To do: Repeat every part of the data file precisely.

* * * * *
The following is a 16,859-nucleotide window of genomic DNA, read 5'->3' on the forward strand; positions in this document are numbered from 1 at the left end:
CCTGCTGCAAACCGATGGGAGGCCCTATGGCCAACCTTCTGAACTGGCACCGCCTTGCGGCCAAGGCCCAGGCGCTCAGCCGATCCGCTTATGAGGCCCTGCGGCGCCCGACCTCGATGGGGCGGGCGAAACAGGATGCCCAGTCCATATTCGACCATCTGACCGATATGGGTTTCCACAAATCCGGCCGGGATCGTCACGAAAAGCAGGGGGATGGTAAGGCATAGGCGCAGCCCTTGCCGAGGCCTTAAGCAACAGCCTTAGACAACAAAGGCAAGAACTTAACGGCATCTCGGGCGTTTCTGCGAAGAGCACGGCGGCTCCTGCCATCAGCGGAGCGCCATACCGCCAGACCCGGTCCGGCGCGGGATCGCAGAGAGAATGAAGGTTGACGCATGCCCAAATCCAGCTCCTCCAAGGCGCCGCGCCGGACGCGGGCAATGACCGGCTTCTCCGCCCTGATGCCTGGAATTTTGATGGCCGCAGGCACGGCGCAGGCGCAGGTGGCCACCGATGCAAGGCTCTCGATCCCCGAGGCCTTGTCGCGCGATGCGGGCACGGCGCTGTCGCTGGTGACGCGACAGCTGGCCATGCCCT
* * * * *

The following is a 16,859-nucleotide window of genomic DNA, read 5'->3' on the forward strand; positions in this document are numbered from 1 at the left end:
CCTGCTGCAAACCGATGGGAGGCCCTATGGCCAACCTTCTGAACTGGCACCGCCTTGCGGCCAAGGCCCAGGCGCTCAGCCGATCCGCTTATGAGGCCCTGCGGCGCCCGACCTCGATGGGGCGGGCGAAACAGGATGCCCAGTCCATATTCGACCATCTGACCGATATGGGTTTCCACAAATCCGGCCGGGATCGTCACGAAAAGCAGGGGGATGGTAAGGCATAGGCGCAGCCCTTGCCGAGGCCTTAAGCAACAGCCTTAGACAACAAAGGCAAGAACTTAACGGCATCTCGGGCGTTTCTGCGAAGAGCACGGCGGCTCCTGCCATCAGCGGAGCGCCATACCGCCAGACCCGGTCCGGCGCGGGATCGCAGAGAGAATGAAGGTTGACGCATGCCCAAATCCAGCTCCTCCAAGGCGCCGCGCCGGACGCGGGCAATGACCGGCTTCTCCGCCCTGATGCCTGGAATTTTGATGGCCGCAGGCACGGCGCAGGCGCAGGTGGCCACCGATGCAAGGCTCTCGATCCCCGAGGCCTTGTCGCGCGATGCGGGCACGGCGCTGTCGCTGGTGACGCGACAGCTGGCCATGCCCT